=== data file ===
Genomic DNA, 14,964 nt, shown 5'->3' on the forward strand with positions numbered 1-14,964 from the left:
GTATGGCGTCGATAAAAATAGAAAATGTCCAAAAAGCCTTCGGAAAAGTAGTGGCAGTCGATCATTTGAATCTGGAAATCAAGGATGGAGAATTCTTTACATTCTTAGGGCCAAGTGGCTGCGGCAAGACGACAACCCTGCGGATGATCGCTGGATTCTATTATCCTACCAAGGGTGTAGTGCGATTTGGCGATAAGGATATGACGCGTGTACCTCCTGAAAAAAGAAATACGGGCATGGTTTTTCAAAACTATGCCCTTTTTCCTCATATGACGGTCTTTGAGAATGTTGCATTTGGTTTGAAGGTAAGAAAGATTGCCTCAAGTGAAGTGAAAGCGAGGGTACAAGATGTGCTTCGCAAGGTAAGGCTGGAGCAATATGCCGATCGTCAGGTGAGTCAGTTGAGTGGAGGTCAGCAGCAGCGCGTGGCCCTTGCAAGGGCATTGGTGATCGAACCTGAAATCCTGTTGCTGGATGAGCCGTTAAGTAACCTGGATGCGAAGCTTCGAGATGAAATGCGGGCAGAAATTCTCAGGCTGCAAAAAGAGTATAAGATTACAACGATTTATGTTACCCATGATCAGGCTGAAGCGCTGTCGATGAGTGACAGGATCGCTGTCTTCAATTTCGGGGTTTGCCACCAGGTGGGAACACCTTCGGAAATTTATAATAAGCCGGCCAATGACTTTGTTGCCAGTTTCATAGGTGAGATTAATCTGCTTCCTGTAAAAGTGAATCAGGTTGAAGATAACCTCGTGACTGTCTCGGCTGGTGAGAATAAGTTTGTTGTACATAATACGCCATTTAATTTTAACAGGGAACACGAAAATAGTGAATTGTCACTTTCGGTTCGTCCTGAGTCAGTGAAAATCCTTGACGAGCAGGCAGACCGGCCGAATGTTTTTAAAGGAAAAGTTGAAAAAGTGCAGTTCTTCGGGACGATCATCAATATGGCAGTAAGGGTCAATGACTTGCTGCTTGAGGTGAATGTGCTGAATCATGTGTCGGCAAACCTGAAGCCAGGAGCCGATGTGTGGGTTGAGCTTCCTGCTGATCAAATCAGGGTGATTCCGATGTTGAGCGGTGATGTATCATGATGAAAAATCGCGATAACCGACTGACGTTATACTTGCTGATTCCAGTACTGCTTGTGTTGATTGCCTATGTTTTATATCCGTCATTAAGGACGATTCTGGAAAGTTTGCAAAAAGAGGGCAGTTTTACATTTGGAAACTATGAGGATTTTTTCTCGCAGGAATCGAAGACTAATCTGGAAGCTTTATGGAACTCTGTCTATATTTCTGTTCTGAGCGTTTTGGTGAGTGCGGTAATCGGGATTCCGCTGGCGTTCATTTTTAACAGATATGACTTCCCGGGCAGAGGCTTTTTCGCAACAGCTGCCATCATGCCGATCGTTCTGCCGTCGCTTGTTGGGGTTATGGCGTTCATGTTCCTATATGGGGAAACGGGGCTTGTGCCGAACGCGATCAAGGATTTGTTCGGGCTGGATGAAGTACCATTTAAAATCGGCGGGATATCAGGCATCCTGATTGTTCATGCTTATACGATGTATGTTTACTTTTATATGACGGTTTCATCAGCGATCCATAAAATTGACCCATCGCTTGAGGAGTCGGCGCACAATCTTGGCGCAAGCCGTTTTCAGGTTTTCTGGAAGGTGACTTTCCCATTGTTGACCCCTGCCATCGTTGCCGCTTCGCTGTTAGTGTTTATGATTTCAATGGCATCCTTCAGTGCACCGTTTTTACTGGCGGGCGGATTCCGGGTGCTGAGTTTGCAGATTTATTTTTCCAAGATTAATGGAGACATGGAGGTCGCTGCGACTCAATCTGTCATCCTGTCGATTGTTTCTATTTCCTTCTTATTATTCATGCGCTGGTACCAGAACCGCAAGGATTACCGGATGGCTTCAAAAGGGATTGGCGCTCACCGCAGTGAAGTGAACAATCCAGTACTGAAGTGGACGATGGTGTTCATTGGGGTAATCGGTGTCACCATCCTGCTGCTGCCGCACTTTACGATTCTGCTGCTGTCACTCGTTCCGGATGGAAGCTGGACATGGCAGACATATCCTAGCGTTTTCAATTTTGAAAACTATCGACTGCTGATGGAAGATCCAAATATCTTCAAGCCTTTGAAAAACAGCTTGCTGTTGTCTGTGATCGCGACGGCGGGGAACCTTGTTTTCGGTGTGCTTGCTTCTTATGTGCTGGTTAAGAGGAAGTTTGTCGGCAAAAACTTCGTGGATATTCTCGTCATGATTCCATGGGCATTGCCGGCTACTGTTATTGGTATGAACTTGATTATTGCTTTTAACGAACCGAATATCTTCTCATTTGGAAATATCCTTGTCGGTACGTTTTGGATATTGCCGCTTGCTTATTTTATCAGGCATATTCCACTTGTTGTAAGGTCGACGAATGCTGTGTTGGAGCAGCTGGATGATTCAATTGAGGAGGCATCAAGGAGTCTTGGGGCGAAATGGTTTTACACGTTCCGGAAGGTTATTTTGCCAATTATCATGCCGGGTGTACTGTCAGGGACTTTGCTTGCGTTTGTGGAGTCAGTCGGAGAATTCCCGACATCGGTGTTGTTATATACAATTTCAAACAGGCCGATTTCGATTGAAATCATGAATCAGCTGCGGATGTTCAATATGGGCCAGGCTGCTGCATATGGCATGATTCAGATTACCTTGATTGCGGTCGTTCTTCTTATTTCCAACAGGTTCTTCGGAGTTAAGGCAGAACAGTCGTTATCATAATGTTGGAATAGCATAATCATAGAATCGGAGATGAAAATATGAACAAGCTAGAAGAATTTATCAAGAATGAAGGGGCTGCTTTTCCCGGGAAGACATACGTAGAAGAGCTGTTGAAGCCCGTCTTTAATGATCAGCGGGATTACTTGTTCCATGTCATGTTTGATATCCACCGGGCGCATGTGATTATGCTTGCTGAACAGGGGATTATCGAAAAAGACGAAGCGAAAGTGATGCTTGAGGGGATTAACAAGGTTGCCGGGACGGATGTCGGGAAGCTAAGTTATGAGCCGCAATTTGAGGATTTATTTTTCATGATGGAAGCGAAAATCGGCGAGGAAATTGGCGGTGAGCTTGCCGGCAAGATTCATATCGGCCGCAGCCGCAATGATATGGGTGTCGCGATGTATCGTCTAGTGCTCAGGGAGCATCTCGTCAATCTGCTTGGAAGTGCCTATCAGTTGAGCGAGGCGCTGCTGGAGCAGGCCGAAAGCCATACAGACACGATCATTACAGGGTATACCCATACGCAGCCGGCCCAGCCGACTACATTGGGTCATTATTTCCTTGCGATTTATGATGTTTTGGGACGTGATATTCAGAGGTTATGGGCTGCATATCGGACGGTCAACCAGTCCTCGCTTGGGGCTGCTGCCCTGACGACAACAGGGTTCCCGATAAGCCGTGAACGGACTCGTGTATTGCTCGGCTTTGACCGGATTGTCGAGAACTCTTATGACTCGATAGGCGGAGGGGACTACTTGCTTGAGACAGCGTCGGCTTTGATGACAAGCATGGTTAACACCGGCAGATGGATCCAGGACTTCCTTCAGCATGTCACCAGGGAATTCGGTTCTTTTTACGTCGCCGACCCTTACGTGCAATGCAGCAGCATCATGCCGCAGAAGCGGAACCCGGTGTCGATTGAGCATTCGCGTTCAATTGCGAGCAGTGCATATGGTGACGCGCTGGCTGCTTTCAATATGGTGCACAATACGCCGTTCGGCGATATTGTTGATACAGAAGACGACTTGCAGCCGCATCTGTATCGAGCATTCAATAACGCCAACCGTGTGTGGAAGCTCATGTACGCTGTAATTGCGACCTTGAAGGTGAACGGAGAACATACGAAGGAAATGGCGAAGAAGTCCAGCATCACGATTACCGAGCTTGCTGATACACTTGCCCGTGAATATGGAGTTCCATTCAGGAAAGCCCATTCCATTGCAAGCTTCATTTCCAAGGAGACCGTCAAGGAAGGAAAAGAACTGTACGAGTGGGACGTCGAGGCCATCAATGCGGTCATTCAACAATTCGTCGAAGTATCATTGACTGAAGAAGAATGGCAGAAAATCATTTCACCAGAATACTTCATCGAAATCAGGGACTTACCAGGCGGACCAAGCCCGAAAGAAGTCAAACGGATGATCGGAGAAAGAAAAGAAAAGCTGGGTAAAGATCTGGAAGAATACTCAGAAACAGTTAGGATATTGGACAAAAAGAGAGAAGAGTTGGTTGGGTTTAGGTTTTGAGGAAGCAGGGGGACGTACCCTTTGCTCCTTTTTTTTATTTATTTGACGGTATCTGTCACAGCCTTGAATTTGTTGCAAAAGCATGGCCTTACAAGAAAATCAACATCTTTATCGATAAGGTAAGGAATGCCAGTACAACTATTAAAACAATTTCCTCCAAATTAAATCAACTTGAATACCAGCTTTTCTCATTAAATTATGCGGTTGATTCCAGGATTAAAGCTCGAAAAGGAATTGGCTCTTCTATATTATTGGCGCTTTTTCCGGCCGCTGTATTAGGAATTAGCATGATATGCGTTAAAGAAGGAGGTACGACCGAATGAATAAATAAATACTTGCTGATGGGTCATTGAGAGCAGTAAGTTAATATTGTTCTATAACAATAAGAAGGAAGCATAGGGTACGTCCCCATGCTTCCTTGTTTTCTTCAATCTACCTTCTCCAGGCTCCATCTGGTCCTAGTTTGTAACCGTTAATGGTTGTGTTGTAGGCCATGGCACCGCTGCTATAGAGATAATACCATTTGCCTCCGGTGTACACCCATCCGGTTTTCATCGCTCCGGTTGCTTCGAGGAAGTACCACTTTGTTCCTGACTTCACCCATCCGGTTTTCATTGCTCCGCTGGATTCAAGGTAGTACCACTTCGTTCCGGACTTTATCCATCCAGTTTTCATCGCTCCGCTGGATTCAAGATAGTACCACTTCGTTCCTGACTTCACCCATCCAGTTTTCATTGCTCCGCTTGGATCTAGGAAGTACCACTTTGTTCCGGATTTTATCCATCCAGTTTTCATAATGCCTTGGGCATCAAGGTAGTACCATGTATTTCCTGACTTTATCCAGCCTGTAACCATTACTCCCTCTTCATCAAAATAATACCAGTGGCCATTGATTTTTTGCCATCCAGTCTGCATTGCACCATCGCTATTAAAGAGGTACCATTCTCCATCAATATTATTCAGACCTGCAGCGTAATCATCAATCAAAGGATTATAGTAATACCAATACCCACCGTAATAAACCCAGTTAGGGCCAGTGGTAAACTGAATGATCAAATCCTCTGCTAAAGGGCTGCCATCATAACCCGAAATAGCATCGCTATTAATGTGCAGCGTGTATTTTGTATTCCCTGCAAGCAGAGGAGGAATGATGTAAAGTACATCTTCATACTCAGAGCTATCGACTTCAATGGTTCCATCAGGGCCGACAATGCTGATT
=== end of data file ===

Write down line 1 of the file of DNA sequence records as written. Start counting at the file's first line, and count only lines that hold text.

Genomic DNA, 14,964 nt, shown 5'->3' on the forward strand with positions numbered 1-14,964 from the left: